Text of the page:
• Try to shave the snow down to a 2 or 3 inches on the roof instead of scraping the roof clean, which will risk damage to your shingles or other roof covering.
  • Keep in mind that any metal tool could conduct electricity if it touches a power line.
  • Shovel snow from flat roofs throwing the snow over the side away from the building.
  • Most plastic shovels are better, except for the ones with curved blades-those too will do some damage to your roof.
  • Remove large icicles carefully if they're hanging over doorways and walkways.
  • Wear protective headgear and goggles when performing any of these tasks.
  • Keep gutters, downspouts and drains clean.



How to Recognize Problems with Roofs
in Commercial Buildings
 
  • Many of the same apply from the residential section
  • Sagging roof steel - visually deformed
  •  Severe roof leaks
  •  Cracked or split wood members
  •  Bends or ripples in metal supports
  •  Cracks in walls or masonry
  •  Cracks in welds of steel construction
  •  Sheared off screws from steel frames
  •  Sprinkler heads pushed down below ceiling tiles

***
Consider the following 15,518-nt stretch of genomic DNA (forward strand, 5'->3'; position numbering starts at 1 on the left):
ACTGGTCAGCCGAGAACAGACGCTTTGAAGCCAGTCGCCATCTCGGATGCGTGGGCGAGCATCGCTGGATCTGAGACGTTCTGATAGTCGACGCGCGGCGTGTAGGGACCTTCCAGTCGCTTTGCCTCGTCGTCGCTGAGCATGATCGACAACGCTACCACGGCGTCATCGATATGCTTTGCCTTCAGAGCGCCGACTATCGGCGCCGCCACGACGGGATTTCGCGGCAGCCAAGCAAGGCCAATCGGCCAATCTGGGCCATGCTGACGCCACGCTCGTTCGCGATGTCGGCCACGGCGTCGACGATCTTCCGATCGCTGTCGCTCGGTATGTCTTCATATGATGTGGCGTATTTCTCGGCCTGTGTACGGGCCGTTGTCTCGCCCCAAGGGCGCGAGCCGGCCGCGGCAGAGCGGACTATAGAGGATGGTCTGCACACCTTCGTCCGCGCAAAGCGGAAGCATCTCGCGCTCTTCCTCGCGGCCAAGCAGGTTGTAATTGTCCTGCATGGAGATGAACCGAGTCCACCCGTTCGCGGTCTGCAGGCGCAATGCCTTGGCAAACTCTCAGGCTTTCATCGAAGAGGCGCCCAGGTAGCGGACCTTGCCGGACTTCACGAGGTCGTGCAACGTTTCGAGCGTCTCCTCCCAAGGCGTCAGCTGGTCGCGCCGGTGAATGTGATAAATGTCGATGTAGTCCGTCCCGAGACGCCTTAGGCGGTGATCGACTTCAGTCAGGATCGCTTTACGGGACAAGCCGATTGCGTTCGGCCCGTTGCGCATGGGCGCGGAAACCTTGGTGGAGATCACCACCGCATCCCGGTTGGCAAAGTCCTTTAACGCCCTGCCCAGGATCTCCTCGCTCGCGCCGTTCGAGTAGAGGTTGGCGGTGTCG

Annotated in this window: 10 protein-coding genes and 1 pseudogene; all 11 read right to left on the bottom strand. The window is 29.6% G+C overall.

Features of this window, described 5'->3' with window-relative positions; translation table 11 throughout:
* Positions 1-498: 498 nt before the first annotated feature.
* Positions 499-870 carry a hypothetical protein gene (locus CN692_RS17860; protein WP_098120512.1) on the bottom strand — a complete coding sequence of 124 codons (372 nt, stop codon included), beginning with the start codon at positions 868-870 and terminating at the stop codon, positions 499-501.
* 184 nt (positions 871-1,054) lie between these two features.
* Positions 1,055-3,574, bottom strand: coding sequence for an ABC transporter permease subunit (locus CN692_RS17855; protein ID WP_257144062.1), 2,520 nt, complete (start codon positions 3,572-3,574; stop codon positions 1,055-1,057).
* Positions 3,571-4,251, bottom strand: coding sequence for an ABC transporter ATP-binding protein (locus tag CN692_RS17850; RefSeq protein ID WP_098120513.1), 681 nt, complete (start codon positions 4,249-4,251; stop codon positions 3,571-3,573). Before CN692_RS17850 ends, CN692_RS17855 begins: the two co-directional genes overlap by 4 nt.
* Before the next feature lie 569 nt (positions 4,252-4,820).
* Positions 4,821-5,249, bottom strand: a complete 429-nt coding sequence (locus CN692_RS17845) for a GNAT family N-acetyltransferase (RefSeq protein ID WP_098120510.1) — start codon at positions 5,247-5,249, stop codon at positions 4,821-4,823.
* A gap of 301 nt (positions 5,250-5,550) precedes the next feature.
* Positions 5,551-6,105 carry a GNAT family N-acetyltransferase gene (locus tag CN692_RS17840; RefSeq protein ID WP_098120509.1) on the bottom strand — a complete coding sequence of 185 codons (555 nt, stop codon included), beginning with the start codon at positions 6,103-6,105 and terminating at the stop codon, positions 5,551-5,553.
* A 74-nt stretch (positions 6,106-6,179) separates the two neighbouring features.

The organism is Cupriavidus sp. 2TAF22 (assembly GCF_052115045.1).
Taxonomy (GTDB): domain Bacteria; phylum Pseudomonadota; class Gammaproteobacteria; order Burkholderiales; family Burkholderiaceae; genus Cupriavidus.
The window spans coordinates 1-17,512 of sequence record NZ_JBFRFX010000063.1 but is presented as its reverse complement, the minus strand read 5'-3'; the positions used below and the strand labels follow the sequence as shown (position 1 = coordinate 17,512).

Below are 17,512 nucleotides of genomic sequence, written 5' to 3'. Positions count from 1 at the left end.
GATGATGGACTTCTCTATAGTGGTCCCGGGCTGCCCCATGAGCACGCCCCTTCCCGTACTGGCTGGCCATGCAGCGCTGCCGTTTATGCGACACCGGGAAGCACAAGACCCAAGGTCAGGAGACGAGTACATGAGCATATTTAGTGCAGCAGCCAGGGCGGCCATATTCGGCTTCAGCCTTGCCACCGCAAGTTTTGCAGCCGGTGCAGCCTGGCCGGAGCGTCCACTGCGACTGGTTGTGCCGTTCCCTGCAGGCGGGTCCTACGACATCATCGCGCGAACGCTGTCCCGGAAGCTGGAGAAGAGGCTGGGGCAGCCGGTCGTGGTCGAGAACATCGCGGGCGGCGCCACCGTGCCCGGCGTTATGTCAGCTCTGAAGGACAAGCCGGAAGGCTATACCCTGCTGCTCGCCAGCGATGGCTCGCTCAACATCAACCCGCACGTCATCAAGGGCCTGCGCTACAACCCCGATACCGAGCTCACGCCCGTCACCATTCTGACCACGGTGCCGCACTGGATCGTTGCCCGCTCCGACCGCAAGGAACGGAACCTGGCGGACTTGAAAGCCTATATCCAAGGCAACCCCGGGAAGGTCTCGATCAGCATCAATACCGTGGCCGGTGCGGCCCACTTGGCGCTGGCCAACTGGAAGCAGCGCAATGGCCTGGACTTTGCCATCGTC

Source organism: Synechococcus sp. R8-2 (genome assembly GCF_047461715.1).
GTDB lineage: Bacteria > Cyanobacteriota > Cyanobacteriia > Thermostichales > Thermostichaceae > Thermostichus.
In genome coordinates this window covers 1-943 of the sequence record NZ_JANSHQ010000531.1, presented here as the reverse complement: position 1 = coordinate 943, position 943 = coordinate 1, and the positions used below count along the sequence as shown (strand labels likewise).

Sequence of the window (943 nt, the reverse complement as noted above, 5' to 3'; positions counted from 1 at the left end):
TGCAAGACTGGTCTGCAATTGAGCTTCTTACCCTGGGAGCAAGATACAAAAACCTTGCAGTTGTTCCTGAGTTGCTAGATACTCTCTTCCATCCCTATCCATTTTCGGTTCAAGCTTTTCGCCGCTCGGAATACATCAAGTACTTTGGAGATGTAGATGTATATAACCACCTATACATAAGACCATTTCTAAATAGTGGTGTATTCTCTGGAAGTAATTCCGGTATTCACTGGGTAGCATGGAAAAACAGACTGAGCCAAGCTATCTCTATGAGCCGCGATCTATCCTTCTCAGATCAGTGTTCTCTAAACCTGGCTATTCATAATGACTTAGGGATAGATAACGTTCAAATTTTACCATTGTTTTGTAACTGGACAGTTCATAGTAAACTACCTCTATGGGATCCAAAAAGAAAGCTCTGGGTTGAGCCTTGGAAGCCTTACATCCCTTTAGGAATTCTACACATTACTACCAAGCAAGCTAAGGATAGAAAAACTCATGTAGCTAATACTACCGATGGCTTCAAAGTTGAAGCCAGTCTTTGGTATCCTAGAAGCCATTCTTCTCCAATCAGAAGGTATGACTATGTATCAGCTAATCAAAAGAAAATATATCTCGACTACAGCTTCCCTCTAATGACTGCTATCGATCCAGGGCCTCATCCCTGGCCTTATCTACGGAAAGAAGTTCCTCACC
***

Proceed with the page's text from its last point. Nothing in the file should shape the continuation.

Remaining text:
•  Water puddles where it never has before
  •  Doors that pop open
  •  Doors or windows that are difficult to open
  •  Bowed utility pipes or conduit attached at ceiling
  •  Creaking, cracking or popping sounds
  • What to do if you have problems
  • Call your local building or fire department.
  • If there is imminent danger, evacuate the building and call 911.
 
 
What other assistance is available?
 
  • Many fire departments have regional technical rescue teams available to local departments in case of collapse.
  • Massachusetts Task Force 1 is an Urban Search and Rescue Team in Beverly. The team is comprised of Police, Fire, EMS and Civilians who respond to major disasters under a contract with the Federal Emergency Management Agency (FEMA). Currently there are 150 people on the MATF-1 team.
 

 

Stay warm and stay safe!
 

This message is a reminder from the Department of Public Safety and the Department of Fire Services